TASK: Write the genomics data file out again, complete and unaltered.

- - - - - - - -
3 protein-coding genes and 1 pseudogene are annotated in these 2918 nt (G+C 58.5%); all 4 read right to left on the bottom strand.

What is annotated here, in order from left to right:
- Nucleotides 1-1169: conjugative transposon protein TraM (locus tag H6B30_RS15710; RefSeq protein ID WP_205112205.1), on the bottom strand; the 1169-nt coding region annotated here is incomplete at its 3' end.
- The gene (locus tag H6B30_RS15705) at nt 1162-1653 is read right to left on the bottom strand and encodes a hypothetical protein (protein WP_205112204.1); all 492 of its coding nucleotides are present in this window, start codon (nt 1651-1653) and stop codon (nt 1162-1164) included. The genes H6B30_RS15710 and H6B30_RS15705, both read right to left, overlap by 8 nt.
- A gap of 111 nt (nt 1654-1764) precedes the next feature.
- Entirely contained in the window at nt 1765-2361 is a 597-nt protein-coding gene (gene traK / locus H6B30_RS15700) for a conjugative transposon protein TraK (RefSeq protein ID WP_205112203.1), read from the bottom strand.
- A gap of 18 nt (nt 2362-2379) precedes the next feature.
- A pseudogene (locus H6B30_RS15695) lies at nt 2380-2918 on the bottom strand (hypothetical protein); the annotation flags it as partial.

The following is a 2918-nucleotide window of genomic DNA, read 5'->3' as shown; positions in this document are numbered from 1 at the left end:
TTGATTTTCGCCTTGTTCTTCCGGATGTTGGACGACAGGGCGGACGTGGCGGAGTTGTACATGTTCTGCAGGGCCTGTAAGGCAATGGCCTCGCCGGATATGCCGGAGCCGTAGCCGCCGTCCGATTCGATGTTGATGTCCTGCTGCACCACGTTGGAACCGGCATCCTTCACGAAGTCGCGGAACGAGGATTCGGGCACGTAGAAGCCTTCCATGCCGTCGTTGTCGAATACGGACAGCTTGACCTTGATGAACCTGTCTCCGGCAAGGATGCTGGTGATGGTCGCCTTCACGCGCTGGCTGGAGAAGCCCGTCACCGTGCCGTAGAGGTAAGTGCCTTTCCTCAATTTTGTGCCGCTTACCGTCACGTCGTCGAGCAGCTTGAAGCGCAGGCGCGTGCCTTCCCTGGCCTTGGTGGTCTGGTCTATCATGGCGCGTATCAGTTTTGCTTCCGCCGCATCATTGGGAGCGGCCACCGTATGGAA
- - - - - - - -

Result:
3 protein-coding genes and 1 pseudogene are annotated in these 2918 nt (G+C 58.5%); all 4 read right to left on the bottom strand.

What is annotated here, in order from left to right:
- Nucleotides 1-1169: conjugative transposon protein TraM (locus tag H6B30_RS15710; RefSeq protein ID WP_205112205.1), on the bottom strand; the 1169-nt coding region annotated here is incomplete at its 3' end.
- The gene (locus tag H6B30_RS15705) at nt 1162-1653 is read right to left on the bottom strand and encodes a hypothetical protein (protein WP_205112204.1); all 492 of its coding nucleotides are present in this window, start codon (nt 1651-1653) and stop codon (nt 1162-1164) included. The genes H6B30_RS15710 and H6B30_RS15705, both read right to left, overlap by 8 nt.
- A gap of 111 nt (nt 1654-1764) precedes the next feature.
- Entirely contained in the window at nt 1765-2361 is a 597-nt protein-coding gene (gene traK / locus H6B30_RS15700) for a conjugative transposon protein TraK (RefSeq protein ID WP_205112203.1), read from the bottom strand.
- A gap of 18 nt (nt 2362-2379) precedes the next feature.
- A pseudogene (locus H6B30_RS15695) lies at nt 2380-2918 on the bottom strand (hypothetical protein); the annotation flags it as partial.

The following is a 2918-nucleotide window of genomic DNA, read 5'->3' as shown; positions in this document are numbered from 1 at the left end:
TTGATTTTCGCCTTGTTCTTCCGGATGTTGGACGACAGGGCGGACGTGGCGGAGTTGTACATGTTCTGCAGGGCCTGTAAGGCAATGGCCTCGCCGGATATGCCGGAGCCGTAGCCGCCGTCCGATTCGATGTTGATGTCCTGCTGCACCACGTTGGAACCGGCATCCTTCACGAAGTCGCGGAACGAGGATTCGGGCACGTAGAAGCCTTCCATGCCGTCGTTGTCGAATACGGACAGCTTGACCTTGATGAACCTGTCTCCGGCAAGGATGCTGGTGATGGTCGCCTTCACGCGCTGGCTGGAGAAGCCCGTCACCGTGCCGTAGAGGTAAGTGCCTTTCCTCAATTTTGTGCCGCTTACCGTCACGTCGTCGAGCAGCTTGAAGCGCAGGCGCGTGCCTTCCCTGGCCTTGGTGGTCTGGTCTATCATGGCGCGTATCAGTTTTGCTTCCGCCGCATCATTGGGAGCGGCCACCGTATGGAA